A request to remove 16 videos from YouTube has sparked a broad debate on the limits of freedom of speech and religious expression in Brazil. According to the complaint by the National Association of African Media, filed to the Regional Prosecutor’s Office of Rio de Janeiro (MPF), the videos encourage intolerance and prejudice against religious practices of African origin (Candomblé and Umbanda). The videos were posted by the Igreja Universal do Reino de Deus (IURD), a Neo-Pentecostal church.

The federal prosecutors from the MPF asked Google Brazil to remove the videos. But Google refused, arguing that the material disclosed “would be nothing more than the manifestation of the religious freedom of the Brazilian people” and that the videos “did not violate the company’s policy”.

On 17 May, the issue was taken to the federal court in Rio de Janeiro. There, judge Eugenio Rosa de Araújo denied the request for the removal of the videos. “Its contents are manifestations of free expression of opinion,” he stated. He argued that “the African-Brazilian religious practices do not constitute a religion” because “the religious manifestations (African) do not contain necessary traits of a religion”. He stated that a religion needs to have traits such as a baseline text (“as the Bible or the Koran”), a hierarchical structure and one God to be worshiped.

Notably, the ruling has two parts: the first determines that the videos are to be kept online, and is based on the right to freedom of expression. In the second part of the sentence, the judge defines what religion is, and excludes religions with African-Brazilian origin from this scope.

The representative of the Commission Against Religious Intolerance, Ivanir dos Santos, accused the judge of encouraging prejudice. “He is an employee of a laic State and is submitted to the Brazilian constitution and laws. He violated the constitution and the law against the racial discrimination.”

Facing such strong reaction, the judge Eugenio de Araujo Rosa went back on his decision. In a statement, he admitted he made a mistake and revised his sentence. “The strong support of the media and civil society demonstrates unquestionably the belief in the worship of such religions,” he said, referring to African-Brazilian beliefs.

But the original position of the judge is still causing reactions. The Order of Lawyers of Brazil repudiated the ruling, while the MPF has filed an appeal, arguing that “the decision mistreats the awareness, the honour and the dignity of millions of Brazilians who recognise themselves in these religions”. Protests by African-Brazilian culture organisations were held in at least seven cities. Leaders of all Brazilian beliefs gathered at Maracanã Stadium, calling for more peace and religious tolerance.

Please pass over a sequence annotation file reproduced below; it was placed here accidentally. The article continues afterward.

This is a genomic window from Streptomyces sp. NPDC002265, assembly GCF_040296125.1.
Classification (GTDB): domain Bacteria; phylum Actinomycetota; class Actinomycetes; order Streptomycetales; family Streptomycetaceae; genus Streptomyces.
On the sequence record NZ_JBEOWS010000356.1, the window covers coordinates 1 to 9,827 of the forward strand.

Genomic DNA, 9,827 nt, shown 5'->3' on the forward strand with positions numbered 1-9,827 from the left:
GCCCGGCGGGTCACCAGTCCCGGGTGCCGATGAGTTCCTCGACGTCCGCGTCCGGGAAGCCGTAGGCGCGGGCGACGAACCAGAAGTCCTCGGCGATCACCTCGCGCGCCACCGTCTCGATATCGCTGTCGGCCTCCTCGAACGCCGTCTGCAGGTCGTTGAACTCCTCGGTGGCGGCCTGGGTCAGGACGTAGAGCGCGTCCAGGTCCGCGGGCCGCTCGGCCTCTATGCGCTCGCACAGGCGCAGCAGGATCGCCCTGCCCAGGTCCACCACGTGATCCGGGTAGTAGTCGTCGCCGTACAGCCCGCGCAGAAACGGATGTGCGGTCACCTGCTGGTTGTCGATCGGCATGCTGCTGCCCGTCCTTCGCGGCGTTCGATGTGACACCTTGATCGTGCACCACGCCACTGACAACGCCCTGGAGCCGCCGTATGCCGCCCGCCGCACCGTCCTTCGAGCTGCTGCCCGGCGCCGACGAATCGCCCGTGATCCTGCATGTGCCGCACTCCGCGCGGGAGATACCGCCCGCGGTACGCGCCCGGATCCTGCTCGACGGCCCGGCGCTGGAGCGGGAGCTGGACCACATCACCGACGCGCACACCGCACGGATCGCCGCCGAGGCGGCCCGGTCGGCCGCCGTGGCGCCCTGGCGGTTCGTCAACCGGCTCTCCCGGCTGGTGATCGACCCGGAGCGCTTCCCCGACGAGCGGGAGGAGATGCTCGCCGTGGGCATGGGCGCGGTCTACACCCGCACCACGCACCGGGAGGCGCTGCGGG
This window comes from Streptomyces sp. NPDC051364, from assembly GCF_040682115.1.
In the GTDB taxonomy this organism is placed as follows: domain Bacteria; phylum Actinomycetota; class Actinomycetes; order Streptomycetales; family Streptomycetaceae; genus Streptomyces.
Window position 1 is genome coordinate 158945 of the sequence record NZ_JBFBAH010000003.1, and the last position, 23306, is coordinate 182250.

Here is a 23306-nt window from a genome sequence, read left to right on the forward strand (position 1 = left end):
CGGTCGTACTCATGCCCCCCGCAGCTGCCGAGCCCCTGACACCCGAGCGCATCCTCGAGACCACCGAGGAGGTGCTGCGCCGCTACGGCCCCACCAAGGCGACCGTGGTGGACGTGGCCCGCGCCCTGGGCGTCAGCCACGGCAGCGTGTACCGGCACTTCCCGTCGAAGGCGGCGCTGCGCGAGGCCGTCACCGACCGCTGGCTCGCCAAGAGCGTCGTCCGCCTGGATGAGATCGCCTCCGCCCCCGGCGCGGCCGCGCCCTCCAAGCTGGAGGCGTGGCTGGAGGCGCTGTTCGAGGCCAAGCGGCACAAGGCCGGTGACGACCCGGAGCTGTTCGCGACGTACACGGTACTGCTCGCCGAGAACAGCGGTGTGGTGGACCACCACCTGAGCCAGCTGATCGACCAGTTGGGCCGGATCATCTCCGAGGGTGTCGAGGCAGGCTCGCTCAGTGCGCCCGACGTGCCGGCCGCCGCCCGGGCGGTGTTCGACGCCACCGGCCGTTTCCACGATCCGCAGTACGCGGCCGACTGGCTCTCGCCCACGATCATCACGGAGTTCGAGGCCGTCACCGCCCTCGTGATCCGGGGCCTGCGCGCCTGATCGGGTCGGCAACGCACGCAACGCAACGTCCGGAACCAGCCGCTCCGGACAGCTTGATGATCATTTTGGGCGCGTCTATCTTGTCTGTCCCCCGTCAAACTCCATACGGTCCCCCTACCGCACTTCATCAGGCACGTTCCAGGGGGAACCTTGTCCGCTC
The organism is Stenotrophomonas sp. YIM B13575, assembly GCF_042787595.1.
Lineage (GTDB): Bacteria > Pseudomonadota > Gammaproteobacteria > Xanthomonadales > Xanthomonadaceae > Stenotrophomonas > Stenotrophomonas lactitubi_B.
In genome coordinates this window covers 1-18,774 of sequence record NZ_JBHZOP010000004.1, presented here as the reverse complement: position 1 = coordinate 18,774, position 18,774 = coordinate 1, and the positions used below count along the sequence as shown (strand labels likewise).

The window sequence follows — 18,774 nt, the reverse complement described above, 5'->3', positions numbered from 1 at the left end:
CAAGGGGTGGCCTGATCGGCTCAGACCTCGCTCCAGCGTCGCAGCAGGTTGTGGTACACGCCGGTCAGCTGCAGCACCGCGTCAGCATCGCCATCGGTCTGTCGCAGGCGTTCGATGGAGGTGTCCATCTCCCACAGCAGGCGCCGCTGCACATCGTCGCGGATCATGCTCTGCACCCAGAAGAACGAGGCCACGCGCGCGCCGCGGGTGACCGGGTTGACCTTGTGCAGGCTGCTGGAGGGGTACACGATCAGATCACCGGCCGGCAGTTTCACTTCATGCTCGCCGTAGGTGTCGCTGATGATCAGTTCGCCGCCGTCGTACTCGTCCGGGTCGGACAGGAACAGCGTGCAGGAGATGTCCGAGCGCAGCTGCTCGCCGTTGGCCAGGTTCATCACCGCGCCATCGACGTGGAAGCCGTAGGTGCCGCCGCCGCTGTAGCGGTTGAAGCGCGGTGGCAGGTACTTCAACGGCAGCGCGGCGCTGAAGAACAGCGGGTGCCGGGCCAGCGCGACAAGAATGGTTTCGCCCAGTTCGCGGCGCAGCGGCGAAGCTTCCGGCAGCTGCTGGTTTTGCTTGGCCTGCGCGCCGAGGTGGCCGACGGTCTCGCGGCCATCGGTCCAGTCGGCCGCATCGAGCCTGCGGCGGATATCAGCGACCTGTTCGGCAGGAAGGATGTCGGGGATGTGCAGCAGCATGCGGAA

In addition, representatives from the MPF will file a lawsuit to the Superior Court of Justice (STJ), one of the highest organisations in the Brazilian judiciary system, against Judge Eugênio Rosa de Araújo. “Our intention is to remove the videos. It is not about freedom of expression, but about the spread of hatred,” said Santos.

On 28 May, the Federal Regional Court (TRF) received a petition with 1,000 signatures, demanding the removal of the videos. The petition was organised by the Commission Against Religious Intolerance and the National Association of African Media. The representatives of the afro culture argue the court’s decision to keep the videos on the internet violates the Universal Declaration of Human Rights, Article 129 of the Brazilian Constitution, and the Statute of Racial Equality (Law 12.288/2010). The statute stipulates that the government must protect the communities of African origin from hateful content in the media. The law forbids “the use of the media to disseminate images and contents that expose a person or group to hatred or contempt on the grounds of religion with African roots”.

FuA national demonstration against prejudice towards African-Brazilian religions has been scheduled. The event is organised by various associations for the defence of black culture, with the support of the Order of Lawyers of Brazil, the National Council of Justice (CNJ), the Human Rights Commission of Congress national and the Organization of American States (OAS). In congress, the Parliamentary Front in Defence of “Traditional Peoples of Terreiro” was created, aiming to institutionalise the defence of religions of African origin. The bloc will be a counterpoint to the Evangelical Parliamentary Front, which brings together 77 congressmen who form the base of support for the government of Dilma Rousseff.

“The theme is of utmost importance, because [it] involves guarantees which the constitution itself assures. I hope that it resolves itself quickly,” the President of the Federal Court, Sérgio Schwaitzer, told the Jornal do Brasil.

According Edson Santos, the deputy of PT (Workers Party) and former minister of racial equality, the judge encouraged the prejudice against African-Brazilian sects. He argued that the magistrate will be denounced at the National Council of Justice. “The decision was absurd and deeply regrettable, because it hurts the constitution”, he told to the newspaper Folha de S. Paulo.

“This conflict of law is challenging and raises questions about the limits of freedom of expression,” said Professor of Philosophy of Law José Rodrigo Rodriguez, of Law School of São Paulo from the Fundação Getúlio Vargas. Analysing the topic in an article, he argues that “one can say, without fear of any excess, that the decision has a clear discriminatory effect, despite the certainly good intention of the judge”.

This article was posted on June 4, 2014 at

FIFA World Cup: Brazilian press exchanges autonomy for sponsorships